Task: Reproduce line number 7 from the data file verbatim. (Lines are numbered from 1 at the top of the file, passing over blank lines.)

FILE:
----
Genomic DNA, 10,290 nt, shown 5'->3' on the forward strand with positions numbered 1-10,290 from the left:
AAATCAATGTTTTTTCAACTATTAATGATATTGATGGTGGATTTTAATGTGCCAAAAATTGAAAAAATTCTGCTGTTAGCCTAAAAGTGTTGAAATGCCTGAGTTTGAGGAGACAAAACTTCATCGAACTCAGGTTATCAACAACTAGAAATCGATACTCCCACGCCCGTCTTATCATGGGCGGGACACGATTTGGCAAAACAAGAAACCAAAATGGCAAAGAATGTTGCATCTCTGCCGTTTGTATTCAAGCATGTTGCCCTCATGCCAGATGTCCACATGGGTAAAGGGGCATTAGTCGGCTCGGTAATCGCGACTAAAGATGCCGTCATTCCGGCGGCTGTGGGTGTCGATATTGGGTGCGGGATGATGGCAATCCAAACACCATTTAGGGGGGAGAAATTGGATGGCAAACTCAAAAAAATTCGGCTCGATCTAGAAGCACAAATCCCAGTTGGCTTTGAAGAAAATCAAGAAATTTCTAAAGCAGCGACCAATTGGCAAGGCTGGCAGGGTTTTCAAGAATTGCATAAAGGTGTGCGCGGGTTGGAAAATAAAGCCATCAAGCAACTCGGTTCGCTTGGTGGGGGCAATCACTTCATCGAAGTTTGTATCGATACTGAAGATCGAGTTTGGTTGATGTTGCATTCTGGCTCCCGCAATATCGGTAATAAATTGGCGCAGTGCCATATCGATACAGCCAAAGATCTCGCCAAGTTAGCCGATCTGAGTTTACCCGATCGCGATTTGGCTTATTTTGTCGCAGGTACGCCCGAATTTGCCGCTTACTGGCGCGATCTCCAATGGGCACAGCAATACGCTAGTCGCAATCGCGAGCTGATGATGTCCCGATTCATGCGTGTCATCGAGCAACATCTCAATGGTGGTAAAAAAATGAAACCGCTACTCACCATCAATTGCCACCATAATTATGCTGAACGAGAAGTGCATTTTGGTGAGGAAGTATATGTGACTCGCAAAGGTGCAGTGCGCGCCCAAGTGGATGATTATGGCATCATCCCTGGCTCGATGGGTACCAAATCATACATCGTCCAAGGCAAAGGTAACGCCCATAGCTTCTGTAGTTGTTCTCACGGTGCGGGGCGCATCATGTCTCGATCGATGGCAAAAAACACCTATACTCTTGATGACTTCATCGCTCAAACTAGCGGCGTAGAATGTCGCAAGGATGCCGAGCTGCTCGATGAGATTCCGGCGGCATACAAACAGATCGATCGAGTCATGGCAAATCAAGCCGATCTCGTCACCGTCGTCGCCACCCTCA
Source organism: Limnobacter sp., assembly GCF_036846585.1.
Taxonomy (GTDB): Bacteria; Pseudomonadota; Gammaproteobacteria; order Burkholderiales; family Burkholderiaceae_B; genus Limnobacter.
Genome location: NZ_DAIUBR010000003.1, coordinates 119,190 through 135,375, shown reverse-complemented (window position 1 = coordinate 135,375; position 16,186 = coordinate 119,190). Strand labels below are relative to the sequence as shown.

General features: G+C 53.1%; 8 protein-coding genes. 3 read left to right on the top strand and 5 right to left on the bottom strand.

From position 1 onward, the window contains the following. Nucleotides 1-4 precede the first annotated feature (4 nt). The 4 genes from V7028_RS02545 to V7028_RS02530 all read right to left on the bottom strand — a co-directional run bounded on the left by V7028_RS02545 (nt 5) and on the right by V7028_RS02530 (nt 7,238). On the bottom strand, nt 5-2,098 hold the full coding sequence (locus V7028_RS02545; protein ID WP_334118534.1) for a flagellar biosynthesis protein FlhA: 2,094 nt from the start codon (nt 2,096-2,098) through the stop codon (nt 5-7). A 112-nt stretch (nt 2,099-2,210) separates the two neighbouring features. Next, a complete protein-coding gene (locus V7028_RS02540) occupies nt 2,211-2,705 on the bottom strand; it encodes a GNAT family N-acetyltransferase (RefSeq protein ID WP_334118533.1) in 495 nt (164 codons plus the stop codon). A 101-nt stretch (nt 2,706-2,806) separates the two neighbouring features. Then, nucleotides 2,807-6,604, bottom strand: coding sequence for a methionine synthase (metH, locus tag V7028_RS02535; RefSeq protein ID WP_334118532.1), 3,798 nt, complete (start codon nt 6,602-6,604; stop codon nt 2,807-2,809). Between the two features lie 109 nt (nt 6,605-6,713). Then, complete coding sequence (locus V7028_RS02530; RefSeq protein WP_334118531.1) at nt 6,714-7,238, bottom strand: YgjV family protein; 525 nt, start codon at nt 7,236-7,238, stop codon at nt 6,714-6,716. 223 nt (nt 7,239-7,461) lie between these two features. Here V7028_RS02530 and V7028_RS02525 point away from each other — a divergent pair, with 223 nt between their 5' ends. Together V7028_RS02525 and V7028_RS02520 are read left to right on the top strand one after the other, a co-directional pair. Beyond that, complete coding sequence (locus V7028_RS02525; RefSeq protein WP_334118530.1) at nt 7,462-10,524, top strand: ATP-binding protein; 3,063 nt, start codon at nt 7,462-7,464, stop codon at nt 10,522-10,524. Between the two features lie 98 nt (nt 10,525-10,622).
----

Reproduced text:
From position 1 onward, the window contains the following. Nucleotides 1-4 precede the first annotated feature (4 nt). The 4 genes from V7028_RS02545 to V7028_RS02530 all read right to left on the bottom strand — a co-directional run bounded on the left by V7028_RS02545 (nt 5) and on the right by V7028_RS02530 (nt 7,238). On the bottom strand, nt 5-2,098 hold the full coding sequence (locus V7028_RS02545; protein ID WP_334118534.1) for a flagellar biosynthesis protein FlhA: 2,094 nt from the start codon (nt 2,096-2,098) through the stop codon (nt 5-7). A 112-nt stretch (nt 2,099-2,210) separates the two neighbouring features. Next, a complete protein-coding gene (locus V7028_RS02540) occupies nt 2,211-2,705 on the bottom strand; it encodes a GNAT family N-acetyltransferase (RefSeq protein ID WP_334118533.1) in 495 nt (164 codons plus the stop codon). A 101-nt stretch (nt 2,706-2,806) separates the two neighbouring features. Then, nucleotides 2,807-6,604, bottom strand: coding sequence for a methionine synthase (metH, locus tag V7028_RS02535; RefSeq protein ID WP_334118532.1), 3,798 nt, complete (start codon nt 6,602-6,604; stop codon nt 2,807-2,809). Between the two features lie 109 nt (nt 6,605-6,713). Then, complete coding sequence (locus V7028_RS02530; RefSeq protein WP_334118531.1) at nt 6,714-7,238, bottom strand: YgjV family protein; 525 nt, start codon at nt 7,236-7,238, stop codon at nt 6,714-6,716. 223 nt (nt 7,239-7,461) lie between these two features. Here V7028_RS02530 and V7028_RS02525 point away from each other — a divergent pair, with 223 nt between their 5' ends. Together V7028_RS02525 and V7028_RS02520 are read left to right on the top strand one after the other, a co-directional pair. Beyond that, complete coding sequence (locus V7028_RS02525; RefSeq protein WP_334118530.1) at nt 7,462-10,524, top strand: ATP-binding protein; 3,063 nt, start codon at nt 7,462-7,464, stop codon at nt 10,522-10,524. Between the two features lie 98 nt (nt 10,525-10,622).